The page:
- The law of treaties before domestic courts
- Number of pages
- Amsterdam: Amsterdam Center for International Law, University of Amsterdam
- Amsterdam Law School Legal Studies Research Paper Series: Amsterdam Center for International Law
- Volume | Edition (Serie)
- 2015-19 | 2015-10
- Document type
- Working paper
- Faculty of Law (FdR)
- Amsterdam Center for International Law (ACIL)
This paper does not aim to reiterate the law of treaties as such. Rather, we focus on how the law of treaties is used and applied in domestic courts -- a continuously relevant perspective as a growing body of substantive international rules and norms is enshrined in treaties (‘treaty law’), with normative effect in domestic legal orders.
Domestic courts may be faced with the entire range of rules codified in the 1969 and 1986 Vienna Conventions on the Law of Treaties. Judging from an inventory of case based on the ILDC database, however, it seems that certain questions are especially urgent: such as those regarding consent, entry into force, termination, interpretation and self-executingness of treaties. The sections in the paper generally correspond to themes and stages in the ‘life of a treaty’ which play a role in domestic case law: conclusion and entry into force (2); self-executingness (3); binding force and observance (4); reservations and declarations (5); interpretation (6); scope (7); successive treaties (8); amendment and modification (9); and termination and suspension (10).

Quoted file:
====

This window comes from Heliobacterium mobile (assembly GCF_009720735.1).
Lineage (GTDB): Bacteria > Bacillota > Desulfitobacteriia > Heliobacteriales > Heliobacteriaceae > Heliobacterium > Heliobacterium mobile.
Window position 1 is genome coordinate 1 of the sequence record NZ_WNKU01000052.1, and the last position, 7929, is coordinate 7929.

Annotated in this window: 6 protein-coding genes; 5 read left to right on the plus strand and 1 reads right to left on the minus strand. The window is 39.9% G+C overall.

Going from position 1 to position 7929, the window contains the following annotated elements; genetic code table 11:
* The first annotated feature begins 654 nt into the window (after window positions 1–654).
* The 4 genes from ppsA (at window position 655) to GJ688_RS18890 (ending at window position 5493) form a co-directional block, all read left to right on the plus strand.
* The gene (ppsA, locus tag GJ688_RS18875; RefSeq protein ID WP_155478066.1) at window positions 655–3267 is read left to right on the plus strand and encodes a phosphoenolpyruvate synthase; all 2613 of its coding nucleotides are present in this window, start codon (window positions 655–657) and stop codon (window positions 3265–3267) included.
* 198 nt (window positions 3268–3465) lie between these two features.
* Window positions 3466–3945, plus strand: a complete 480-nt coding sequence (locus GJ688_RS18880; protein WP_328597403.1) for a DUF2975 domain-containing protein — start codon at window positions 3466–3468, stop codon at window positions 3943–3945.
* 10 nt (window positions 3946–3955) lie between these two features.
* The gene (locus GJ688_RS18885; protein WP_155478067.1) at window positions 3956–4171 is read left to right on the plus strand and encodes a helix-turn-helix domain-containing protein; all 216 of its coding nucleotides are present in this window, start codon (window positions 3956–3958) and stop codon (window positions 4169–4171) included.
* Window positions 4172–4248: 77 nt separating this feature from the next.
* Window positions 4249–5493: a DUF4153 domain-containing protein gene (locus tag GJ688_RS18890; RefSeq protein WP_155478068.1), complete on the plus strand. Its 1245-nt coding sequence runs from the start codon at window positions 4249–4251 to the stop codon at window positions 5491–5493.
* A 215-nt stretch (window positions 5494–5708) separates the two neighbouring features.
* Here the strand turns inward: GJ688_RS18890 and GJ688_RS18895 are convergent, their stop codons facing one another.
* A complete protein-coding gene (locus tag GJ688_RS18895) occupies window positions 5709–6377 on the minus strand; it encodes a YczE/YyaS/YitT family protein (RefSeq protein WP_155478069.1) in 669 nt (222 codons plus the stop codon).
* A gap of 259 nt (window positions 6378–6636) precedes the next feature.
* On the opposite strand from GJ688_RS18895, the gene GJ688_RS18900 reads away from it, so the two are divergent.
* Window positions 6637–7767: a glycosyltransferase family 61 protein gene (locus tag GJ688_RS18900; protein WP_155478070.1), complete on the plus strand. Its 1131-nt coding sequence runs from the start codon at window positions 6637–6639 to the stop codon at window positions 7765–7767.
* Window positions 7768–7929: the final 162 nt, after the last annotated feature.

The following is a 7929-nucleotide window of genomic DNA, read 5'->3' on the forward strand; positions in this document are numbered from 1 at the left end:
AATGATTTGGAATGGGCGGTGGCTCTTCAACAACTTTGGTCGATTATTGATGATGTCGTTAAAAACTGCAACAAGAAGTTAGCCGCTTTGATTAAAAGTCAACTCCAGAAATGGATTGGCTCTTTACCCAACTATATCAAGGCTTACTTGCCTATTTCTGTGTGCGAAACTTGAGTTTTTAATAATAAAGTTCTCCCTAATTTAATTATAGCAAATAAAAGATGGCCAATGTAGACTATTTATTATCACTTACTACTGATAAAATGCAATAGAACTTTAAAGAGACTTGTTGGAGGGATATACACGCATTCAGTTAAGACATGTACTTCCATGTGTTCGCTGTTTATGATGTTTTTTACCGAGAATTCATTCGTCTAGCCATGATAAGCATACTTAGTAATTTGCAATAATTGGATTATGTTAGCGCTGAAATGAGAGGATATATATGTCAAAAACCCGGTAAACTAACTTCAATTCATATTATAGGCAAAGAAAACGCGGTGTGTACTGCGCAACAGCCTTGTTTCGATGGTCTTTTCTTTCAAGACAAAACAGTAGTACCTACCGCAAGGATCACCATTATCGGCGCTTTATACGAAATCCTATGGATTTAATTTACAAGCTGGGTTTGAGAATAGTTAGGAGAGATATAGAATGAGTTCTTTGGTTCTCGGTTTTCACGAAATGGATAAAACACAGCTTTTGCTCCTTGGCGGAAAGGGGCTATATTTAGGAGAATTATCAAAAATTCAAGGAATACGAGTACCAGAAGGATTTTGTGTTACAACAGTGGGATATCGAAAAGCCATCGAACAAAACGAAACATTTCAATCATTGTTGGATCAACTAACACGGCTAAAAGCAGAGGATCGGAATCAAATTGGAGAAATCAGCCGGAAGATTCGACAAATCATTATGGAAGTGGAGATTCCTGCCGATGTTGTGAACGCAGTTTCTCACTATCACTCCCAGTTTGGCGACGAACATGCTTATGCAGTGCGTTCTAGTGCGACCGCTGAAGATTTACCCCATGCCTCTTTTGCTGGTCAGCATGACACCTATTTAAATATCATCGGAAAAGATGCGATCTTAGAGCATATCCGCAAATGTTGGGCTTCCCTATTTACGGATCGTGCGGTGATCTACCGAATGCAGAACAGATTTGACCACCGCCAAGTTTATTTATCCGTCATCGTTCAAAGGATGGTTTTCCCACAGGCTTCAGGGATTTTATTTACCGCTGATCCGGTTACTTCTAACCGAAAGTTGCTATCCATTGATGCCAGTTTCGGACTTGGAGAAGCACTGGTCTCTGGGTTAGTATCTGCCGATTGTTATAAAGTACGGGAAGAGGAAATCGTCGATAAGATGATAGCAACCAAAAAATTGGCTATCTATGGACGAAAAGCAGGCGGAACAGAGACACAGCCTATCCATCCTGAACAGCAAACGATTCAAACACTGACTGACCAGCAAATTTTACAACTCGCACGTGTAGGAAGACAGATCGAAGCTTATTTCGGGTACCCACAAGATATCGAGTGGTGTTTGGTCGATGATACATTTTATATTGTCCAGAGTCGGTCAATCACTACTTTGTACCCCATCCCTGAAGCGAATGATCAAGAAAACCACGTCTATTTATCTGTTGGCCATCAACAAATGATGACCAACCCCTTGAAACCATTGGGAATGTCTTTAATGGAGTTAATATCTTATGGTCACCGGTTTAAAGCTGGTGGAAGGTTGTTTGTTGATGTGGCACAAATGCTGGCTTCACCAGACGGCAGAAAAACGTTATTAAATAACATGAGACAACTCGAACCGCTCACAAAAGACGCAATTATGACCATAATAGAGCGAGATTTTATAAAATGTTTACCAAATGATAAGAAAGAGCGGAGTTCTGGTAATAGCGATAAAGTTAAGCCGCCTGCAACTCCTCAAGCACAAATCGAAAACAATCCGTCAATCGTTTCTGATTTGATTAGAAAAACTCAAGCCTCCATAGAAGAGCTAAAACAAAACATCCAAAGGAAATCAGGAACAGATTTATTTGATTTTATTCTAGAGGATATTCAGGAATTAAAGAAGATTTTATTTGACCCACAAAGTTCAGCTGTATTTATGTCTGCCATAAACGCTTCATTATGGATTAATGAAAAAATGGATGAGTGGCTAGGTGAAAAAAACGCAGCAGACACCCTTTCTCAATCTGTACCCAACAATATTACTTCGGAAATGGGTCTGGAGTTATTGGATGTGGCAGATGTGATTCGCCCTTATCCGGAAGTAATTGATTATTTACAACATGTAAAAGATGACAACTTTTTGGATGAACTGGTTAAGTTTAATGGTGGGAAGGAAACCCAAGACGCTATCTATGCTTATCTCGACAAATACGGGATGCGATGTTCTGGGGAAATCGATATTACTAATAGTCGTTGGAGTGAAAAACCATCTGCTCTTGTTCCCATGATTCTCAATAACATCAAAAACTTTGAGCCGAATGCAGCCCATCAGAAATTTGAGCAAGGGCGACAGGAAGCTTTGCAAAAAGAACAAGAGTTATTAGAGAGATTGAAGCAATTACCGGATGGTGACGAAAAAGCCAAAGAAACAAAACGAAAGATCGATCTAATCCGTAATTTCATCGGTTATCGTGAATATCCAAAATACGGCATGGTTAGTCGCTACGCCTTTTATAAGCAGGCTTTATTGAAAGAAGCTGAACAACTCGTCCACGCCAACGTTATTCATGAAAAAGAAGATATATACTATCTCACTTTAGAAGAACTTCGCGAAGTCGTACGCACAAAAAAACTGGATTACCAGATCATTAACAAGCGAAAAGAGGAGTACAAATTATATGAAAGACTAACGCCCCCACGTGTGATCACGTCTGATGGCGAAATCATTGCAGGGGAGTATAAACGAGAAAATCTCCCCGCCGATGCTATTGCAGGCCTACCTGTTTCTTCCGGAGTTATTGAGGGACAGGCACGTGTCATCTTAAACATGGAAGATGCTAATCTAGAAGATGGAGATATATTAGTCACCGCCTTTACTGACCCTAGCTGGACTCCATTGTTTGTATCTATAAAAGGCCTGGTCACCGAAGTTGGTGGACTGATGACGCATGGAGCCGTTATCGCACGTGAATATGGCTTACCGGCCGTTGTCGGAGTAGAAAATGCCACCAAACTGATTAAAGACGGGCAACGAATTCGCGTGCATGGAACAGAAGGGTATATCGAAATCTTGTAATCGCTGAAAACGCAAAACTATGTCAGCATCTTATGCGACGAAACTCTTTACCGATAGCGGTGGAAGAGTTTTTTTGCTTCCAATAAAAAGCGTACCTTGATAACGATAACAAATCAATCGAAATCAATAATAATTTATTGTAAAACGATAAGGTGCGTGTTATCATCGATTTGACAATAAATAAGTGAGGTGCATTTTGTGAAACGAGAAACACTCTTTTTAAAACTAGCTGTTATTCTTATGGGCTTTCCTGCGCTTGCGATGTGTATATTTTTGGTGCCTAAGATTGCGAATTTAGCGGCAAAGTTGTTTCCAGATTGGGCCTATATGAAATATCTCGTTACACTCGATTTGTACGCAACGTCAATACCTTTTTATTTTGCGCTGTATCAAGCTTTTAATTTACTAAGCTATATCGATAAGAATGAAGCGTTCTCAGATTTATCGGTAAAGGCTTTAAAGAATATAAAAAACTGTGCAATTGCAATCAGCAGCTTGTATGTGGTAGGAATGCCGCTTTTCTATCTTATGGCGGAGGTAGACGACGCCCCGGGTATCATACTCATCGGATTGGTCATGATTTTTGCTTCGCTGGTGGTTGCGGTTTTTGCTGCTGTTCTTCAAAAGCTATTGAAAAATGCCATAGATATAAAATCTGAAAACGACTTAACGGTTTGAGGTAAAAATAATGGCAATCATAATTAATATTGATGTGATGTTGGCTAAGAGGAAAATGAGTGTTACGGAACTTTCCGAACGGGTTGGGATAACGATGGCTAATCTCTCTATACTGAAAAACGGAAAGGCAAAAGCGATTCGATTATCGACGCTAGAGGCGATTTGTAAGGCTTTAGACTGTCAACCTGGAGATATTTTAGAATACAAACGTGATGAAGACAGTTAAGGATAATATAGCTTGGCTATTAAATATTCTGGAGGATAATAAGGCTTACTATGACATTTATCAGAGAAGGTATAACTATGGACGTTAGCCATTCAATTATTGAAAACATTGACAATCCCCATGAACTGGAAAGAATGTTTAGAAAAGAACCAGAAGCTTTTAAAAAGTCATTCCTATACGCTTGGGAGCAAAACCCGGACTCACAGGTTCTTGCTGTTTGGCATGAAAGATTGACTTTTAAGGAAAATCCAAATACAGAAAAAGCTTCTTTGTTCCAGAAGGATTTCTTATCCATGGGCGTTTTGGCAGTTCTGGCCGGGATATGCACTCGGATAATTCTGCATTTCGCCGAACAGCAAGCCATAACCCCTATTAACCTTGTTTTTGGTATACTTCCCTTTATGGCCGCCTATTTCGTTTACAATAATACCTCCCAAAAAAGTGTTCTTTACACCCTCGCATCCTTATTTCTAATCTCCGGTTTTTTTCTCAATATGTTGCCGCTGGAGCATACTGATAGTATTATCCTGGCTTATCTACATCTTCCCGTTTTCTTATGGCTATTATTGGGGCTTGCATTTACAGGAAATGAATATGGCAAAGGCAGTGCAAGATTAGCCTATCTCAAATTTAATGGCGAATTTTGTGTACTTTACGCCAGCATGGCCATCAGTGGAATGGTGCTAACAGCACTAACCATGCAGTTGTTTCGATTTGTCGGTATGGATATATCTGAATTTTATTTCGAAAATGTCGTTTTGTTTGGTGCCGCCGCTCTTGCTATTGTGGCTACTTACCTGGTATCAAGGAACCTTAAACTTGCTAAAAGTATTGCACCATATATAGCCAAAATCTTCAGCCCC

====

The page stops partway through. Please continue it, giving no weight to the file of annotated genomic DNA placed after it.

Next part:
A central feature of the treatment of law of treaties questions in domestic case law is the interaction (and occasional confusion) between the domestic and international law level. This interaction often adds a particular dimension to the legal questions addressed by national courts -- such as when the domestic approval and the international expression of consent are combined to appraise the conclusion of a treaty, or when the normative scope of the international rule as such is linked to domestic law rules for incorporation to appraise its applicability in domestic law.